Two: Understand the Language

Using respectful and appropriate language is an important benchmark to set a tone of respect and understanding. 

Language is important but don’t let it become a barrier. Learn the following words and definitions and you will be able to have conversations and put people at ease. As long as you are respectful, do not be afraid to ask if you are unfamiliar with a word or how it is used. 

Sexual Orientation: Sexual orientation refers to one’s romantic, emotional and sexual attraction. All people have a sexual orientation. You can be attracted to people of the opposite gender (straight) or people of the same gender (gay or lesbian). You can also be attracted to people of either gender (bisexual). Orientation does not equal action – you do not need to have had a sexual experience to know your orientation. Avoid using sexual preference, as it implies a choice, or homosexual, as it is a dated term that focuses on sex only rather than love and relationships. 

Gender Identity: Gender identity refers to a person’s internal, deeply-felt sense of being male, female, something other, or in between. Everyone has a gender identity. For many people, one’s gender identity corresponds with their birth-assigned sex (i.e., a person assigned, or “born” female identifies as female or a person assigned, or “born” male identifies as male). For transgender people, their birth-assigned sex and their own internal sense of gender identity do not match. 

Gender Expression: Gender expression relates to how a person chooses to communicate their gender identity to others through clothing, hair, styles, mannerisms, etc. This may be conscious or subconscious. While most people’s understandings of gender expressions relate to masculinity and femininity, there are countless permutations that may combine both masculine and feminine expressions.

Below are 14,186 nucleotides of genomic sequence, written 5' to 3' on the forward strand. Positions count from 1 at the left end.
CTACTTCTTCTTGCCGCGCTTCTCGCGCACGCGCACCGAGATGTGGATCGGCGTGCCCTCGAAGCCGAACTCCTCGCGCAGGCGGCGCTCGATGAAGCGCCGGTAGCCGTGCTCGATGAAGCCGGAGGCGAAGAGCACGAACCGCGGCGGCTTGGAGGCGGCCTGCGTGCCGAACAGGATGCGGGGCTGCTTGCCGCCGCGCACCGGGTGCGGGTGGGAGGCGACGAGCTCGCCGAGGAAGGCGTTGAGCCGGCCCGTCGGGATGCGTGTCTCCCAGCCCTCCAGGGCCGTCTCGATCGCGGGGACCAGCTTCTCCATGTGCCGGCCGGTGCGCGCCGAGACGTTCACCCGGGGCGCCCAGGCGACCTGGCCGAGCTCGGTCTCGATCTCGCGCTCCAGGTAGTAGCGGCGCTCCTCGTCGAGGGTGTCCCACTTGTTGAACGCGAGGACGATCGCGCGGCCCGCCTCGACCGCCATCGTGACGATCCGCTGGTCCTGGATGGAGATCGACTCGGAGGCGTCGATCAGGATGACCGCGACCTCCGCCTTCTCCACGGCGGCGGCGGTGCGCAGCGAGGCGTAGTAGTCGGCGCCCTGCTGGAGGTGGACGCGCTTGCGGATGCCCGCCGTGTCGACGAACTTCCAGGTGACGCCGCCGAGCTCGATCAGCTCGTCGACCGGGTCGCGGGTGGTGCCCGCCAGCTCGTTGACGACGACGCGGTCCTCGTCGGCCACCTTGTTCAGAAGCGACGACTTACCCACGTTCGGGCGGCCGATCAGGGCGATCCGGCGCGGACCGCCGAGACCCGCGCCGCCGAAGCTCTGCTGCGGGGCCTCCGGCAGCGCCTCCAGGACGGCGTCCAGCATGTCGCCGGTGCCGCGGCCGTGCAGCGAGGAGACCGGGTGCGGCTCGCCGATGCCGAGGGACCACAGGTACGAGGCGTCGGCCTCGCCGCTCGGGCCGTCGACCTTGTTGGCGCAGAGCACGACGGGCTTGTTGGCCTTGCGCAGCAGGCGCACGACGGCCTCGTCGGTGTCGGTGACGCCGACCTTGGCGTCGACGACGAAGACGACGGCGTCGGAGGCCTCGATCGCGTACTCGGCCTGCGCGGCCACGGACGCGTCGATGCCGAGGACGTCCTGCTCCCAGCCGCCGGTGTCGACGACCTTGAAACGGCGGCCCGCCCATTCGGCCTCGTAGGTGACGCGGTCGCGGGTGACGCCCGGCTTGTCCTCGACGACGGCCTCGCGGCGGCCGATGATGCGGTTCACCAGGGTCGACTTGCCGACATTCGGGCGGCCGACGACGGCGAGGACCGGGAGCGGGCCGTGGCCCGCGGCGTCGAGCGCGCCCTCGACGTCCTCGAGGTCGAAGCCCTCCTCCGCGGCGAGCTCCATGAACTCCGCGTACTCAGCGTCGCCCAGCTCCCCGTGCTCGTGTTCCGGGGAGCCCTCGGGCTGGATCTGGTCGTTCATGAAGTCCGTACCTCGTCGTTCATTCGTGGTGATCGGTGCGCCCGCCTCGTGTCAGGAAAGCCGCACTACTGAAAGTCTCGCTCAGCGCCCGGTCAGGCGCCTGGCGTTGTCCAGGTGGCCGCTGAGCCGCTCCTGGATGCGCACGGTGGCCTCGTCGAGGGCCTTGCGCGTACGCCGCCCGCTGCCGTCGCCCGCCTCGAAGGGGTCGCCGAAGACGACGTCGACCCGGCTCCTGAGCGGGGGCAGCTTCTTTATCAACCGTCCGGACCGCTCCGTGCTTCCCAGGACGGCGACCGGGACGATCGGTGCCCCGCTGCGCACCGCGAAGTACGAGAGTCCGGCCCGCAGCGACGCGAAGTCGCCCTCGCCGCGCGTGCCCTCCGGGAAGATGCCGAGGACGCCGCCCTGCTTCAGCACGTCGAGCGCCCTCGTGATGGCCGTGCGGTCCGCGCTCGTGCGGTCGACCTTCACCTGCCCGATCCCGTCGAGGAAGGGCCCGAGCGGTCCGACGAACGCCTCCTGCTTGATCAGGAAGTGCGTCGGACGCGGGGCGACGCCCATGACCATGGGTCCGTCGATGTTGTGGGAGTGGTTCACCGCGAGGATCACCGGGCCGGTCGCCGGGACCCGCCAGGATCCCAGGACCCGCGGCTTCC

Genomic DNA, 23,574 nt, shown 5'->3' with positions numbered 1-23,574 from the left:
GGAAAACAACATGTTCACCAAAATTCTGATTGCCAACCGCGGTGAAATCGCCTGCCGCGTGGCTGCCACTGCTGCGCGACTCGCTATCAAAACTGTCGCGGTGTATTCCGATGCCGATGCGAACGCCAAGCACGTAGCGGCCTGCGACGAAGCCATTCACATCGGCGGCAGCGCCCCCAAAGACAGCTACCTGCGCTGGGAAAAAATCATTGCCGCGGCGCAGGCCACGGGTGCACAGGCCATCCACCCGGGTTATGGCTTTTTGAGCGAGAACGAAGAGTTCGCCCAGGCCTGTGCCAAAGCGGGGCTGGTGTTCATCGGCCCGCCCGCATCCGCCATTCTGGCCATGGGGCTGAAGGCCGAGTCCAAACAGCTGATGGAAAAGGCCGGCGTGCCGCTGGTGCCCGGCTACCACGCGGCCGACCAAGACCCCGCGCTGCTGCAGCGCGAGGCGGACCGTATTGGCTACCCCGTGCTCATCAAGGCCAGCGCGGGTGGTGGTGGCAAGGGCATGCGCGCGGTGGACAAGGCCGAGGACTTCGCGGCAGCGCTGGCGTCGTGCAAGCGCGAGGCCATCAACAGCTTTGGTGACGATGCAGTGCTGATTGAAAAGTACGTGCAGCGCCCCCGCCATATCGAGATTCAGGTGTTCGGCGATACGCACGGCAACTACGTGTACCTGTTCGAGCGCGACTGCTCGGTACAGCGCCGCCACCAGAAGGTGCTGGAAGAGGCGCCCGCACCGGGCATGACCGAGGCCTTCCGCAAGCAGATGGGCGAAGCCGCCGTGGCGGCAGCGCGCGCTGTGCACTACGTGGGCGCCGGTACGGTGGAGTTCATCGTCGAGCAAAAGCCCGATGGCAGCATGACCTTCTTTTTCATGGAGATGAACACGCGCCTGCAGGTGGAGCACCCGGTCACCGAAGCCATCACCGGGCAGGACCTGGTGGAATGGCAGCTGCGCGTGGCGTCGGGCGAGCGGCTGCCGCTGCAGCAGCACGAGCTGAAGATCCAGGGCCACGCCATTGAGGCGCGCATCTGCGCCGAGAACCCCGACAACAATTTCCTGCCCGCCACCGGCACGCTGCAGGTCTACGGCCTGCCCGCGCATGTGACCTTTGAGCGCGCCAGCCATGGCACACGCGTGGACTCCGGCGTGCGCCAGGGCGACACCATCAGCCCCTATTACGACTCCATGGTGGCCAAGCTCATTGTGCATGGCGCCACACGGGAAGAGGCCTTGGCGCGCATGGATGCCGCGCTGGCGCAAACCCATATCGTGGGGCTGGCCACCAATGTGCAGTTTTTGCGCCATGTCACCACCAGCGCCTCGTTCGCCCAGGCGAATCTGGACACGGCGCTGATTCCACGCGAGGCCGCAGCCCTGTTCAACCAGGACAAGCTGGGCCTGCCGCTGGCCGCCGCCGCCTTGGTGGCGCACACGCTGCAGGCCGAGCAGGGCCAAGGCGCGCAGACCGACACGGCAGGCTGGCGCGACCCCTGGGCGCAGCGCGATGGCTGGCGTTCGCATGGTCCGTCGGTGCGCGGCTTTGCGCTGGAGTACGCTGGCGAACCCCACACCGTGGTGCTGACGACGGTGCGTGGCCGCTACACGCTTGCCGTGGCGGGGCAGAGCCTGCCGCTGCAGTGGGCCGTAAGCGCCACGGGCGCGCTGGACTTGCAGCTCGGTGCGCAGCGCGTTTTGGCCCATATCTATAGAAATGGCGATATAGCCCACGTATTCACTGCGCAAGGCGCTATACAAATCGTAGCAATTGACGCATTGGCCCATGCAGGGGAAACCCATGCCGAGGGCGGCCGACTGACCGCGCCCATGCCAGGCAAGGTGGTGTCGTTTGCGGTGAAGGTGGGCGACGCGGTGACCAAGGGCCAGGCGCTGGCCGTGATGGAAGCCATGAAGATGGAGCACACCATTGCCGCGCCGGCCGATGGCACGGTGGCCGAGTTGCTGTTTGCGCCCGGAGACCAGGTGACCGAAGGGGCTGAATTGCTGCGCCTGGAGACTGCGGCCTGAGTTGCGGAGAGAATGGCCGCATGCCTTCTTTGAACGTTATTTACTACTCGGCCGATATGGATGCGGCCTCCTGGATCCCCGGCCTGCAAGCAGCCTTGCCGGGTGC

Gay: Refers to a man whose primary emotional, romantic, and sexual attraction is to other men. Gay is sometimes used interchangeably as an inclusive term encompassing gay men, lesbians, and people who identify as bisexual. 

Lesbian: Refers to a woman whose primary emotional, romantic, and sexual attraction is to other women. 

Bisexual: An individual who is physically, romantically and/or emotionally attracted to men and women. Bisexual people need not have had sexual experience with both men and women; in fact, they need not have had any sexual experience at all to identify as bisexual. 

Transgender: A broad term for people whose gender identity and/or gender expression differs from their birth-assigned sex. Transgender people may or may not decide to alter their bodies through hormone therapy or surgical procedures.  

Queer: Some lesbian, gay, bisexual and transgender (LGBT) young people use the word queer as an umbrella term to embrace all the members of the community including the children of LGBT parents and other allies. Be careful when using this term - there are still plenty of people in the community who find this term offensive or degrading. 

HELPFUL HINT: It is important to hear and understand terminology from the perspective of those you are engaging in conversation with. For young people, the terminology presented here is often about emotional and romantic notions, ideas of identity and self-discovery, rather than the political or sexual context these words may evoke for older audiences. Using the chosen term, without judgment, can make all the difference in the world to a questioning young person. 

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